Hoeven Statement in Response to President Obama's State of the Union Address

WASHINGTON – Senator John Hoeven today issued the following statement in response to President Barack Obama’s State of the Union Address this evening before a joint session of Congress:

“With a chronically sluggish economy and more than 12 million Americans still unemployed, the president this evening needed to focus squarely on the nation’s economic vitality, our deficit, debt and job creation. While he acknowledged the importance of these issues, the approach he outlined will not get us where we need to go.

“The president has again proposed more taxes, more spending and more regulation. Clearly, that approach doesn’t work, which is evidenced by the economy’s poor performance over the past four years. What we do need, rather, is a pro-growth, pro-jobs approach to the economy and job creation.

“That means creating a legal, tax and regulatory climate that promotes business investment, innovation – and hiring. It also means reining in our spending and controlling our deficit and debt, as well as developing a true all-of-the-above energy policy that will fuel our economy, move us toward energy security and create good jobs for Americans.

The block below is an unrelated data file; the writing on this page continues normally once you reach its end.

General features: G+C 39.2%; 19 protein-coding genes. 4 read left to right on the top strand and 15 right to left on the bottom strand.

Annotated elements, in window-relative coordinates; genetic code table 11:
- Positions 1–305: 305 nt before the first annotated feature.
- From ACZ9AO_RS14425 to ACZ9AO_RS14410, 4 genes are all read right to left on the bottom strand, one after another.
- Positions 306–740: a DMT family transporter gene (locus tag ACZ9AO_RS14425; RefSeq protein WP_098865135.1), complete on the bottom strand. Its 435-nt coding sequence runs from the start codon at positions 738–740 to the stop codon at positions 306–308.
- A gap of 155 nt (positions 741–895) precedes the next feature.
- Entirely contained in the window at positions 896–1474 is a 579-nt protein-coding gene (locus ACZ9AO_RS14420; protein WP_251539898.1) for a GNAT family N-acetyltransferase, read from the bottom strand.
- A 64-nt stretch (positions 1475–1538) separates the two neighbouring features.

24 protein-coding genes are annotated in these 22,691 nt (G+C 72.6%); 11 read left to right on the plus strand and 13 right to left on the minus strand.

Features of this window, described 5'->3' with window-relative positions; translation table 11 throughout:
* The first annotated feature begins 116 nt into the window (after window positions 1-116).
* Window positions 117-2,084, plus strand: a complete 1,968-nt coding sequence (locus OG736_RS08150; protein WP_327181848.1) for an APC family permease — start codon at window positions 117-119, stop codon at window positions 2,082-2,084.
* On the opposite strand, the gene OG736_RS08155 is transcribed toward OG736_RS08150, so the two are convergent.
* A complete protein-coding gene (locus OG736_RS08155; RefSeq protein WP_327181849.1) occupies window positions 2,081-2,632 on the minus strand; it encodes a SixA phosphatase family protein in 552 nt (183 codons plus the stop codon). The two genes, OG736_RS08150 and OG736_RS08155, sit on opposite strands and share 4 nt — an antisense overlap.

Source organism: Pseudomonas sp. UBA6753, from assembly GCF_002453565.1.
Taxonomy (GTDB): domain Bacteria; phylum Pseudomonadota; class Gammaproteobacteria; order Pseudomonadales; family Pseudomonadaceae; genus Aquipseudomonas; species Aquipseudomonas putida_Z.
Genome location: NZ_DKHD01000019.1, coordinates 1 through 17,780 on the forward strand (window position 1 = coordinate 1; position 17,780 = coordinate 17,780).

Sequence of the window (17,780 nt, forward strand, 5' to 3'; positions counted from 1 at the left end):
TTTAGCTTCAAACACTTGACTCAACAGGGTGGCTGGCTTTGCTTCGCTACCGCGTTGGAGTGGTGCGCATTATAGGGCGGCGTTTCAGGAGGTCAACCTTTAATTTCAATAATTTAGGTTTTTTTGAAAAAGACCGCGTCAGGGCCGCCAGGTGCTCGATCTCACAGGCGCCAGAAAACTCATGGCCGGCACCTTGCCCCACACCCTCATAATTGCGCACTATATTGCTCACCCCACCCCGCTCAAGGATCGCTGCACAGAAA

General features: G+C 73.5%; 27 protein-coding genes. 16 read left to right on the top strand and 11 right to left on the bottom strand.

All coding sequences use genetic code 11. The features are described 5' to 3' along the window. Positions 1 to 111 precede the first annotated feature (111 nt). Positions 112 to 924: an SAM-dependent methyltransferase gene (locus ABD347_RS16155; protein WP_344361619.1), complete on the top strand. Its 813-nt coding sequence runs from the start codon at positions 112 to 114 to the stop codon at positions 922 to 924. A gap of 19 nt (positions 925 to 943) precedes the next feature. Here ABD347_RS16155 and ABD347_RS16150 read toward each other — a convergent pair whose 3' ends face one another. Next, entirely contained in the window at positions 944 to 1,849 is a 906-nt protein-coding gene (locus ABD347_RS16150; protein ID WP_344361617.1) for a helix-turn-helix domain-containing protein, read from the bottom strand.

“That’s the approach we took more than a decade ago in North Dakota, and today our state’s economy is vibrant and growing. North Dakota is growing from border to border, not only with energy development, but also with agriculture, biotechnology, advanced manufacturing and technology-based businesses.

“We can do on a national level what we did in North Dakota, and we’ve put forward legislation in the U.S. Senate to help get us started. Measures like the Domestic Energy and Jobs Act, which takes a comprehensive approach to energy development, and the Empower States Act, which allows states to regulate hydraulic fracturing, with an EPA backstop if necessary, can take us a long way down the road to true economic recovery.

“We can create jobs, increase revenues and pay down our national debt, not by raising taxes, but by fostering a growing, dynamic economy and a broader economic base. First, however, we need to build a climate that empowers people and the private sector.”